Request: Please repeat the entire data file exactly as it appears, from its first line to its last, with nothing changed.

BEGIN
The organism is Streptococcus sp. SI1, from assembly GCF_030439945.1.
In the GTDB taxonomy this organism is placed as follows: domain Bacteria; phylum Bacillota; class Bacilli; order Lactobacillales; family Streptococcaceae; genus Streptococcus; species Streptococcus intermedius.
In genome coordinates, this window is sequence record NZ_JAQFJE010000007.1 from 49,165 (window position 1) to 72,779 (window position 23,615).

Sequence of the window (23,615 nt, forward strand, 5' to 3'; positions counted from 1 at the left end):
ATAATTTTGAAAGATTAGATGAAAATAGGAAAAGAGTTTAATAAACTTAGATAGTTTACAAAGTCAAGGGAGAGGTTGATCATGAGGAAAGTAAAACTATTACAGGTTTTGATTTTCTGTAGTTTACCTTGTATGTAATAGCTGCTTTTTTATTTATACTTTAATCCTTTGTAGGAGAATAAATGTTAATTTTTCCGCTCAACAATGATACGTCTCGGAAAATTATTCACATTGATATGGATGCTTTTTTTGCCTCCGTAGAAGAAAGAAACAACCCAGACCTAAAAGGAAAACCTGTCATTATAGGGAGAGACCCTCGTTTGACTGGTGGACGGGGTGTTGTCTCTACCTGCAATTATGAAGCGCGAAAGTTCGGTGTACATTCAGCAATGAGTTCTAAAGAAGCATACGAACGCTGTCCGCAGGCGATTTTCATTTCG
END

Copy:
The organism is Streptococcus sp. SI1, from assembly GCF_030439945.1.
In the GTDB taxonomy this organism is placed as follows: domain Bacteria; phylum Bacillota; class Bacilli; order Lactobacillales; family Streptococcaceae; genus Streptococcus; species Streptococcus intermedius.
In genome coordinates, this window is sequence record NZ_JAQFJE010000007.1 from 49,165 (window position 1) to 72,779 (window position 23,615).

Sequence of the window (23,615 nt, forward strand, 5' to 3'; positions counted from 1 at the left end):
ATAATTTTGAAAGATTAGATGAAAATAGGAAAAGAGTTTAATAAACTTAGATAGTTTACAAAGTCAAGGGAGAGGTTGATCATGAGGAAAGTAAAACTATTACAGGTTTTGATTTTCTGTAGTTTACCTTGTATGTAATAGCTGCTTTTTTATTTATACTTTAATCCTTTGTAGGAGAATAAATGTTAATTTTTCCGCTCAACAATGATACGTCTCGGAAAATTATTCACATTGATATGGATGCTTTTTTTGCCTCCGTAGAAGAAAGAAACAACCCAGACCTAAAAGGAAAACCTGTCATTATAGGGAGAGACCCTCGTTTGACTGGTGGACGGGGTGTTGTCTCTACCTGCAATTATGAAGCGCGAAAGTTCGGTGTACATTCAGCAATGAGTTCTAAAGAAGCATACGAACGCTGTCCGCAGGCGATTTTCATTTCG